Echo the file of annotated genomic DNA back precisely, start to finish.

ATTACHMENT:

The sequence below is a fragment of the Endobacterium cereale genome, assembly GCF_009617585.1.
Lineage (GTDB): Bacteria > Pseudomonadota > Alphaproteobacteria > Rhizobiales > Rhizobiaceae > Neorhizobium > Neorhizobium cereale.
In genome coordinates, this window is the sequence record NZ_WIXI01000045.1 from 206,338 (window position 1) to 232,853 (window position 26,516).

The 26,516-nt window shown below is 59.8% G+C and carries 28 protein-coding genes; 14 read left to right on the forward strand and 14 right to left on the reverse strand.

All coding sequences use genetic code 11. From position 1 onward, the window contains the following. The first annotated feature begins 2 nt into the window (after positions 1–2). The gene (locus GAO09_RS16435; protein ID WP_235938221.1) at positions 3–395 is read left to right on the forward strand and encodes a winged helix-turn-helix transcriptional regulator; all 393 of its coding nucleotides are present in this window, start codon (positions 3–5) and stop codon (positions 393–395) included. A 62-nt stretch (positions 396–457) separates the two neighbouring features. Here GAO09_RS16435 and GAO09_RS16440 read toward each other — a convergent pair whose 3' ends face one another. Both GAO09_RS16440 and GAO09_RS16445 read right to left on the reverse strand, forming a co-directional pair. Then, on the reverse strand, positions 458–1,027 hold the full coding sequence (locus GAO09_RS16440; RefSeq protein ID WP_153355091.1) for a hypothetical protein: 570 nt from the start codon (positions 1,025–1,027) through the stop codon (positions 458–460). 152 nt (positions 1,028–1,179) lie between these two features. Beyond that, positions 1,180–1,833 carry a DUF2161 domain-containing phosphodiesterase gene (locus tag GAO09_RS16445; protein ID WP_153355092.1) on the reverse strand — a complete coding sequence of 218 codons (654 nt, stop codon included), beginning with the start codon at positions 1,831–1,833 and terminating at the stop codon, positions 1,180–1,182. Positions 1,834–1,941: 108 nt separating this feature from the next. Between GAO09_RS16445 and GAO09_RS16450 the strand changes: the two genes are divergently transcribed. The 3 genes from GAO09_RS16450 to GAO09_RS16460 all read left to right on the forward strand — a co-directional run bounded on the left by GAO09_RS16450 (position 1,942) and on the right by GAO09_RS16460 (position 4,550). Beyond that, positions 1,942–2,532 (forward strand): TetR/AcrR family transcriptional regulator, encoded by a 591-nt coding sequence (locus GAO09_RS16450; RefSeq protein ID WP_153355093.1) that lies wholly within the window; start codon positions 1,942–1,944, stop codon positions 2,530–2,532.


The sequence below is a fragment of the Endobacterium cereale genome, assembly GCF_009617585.1.
Lineage (GTDB): Bacteria > Pseudomonadota > Alphaproteobacteria > Rhizobiales > Rhizobiaceae > Neorhizobium > Neorhizobium cereale.
In genome coordinates, this window is the sequence record NZ_WIXI01000045.1 from 206,338 (window position 1) to 232,853 (window position 26,516).

The 26,516-nt window shown below is 59.8% G+C and carries 28 protein-coding genes; 14 read left to right on the forward strand and 14 right to left on the reverse strand.

All coding sequences use genetic code 11. From position 1 onward, the window contains the following. The first annotated feature begins 2 nt into the window (after positions 1–2). The gene (locus GAO09_RS16435; protein ID WP_235938221.1) at positions 3–395 is read left to right on the forward strand and encodes a winged helix-turn-helix transcriptional regulator; all 393 of its coding nucleotides are present in this window, start codon (positions 3–5) and stop codon (positions 393–395) included. A 62-nt stretch (positions 396–457) separates the two neighbouring features. Here GAO09_RS16435 and GAO09_RS16440 read toward each other — a convergent pair whose 3' ends face one another. Both GAO09_RS16440 and GAO09_RS16445 read right to left on the reverse strand, forming a co-directional pair. Then, on the reverse strand, positions 458–1,027 hold the full coding sequence (locus GAO09_RS16440; RefSeq protein ID WP_153355091.1) for a hypothetical protein: 570 nt from the start codon (positions 1,025–1,027) through the stop codon (positions 458–460). 152 nt (positions 1,028–1,179) lie between these two features. Beyond that, positions 1,180–1,833 carry a DUF2161 domain-containing phosphodiesterase gene (locus tag GAO09_RS16445; protein ID WP_153355092.1) on the reverse strand — a complete coding sequence of 218 codons (654 nt, stop codon included), beginning with the start codon at positions 1,831–1,833 and terminating at the stop codon, positions 1,180–1,182. Positions 1,834–1,941: 108 nt separating this feature from the next. Between GAO09_RS16445 and GAO09_RS16450 the strand changes: the two genes are divergently transcribed. The 3 genes from GAO09_RS16450 to GAO09_RS16460 all read left to right on the forward strand — a co-directional run bounded on the left by GAO09_RS16450 (position 1,942) and on the right by GAO09_RS16460 (position 4,550). Beyond that, positions 1,942–2,532 (forward strand): TetR/AcrR family transcriptional regulator, encoded by a 591-nt coding sequence (locus GAO09_RS16450; RefSeq protein ID WP_153355093.1) that lies wholly within the window; start codon positions 1,942–1,944, stop codon positions 2,530–2,532.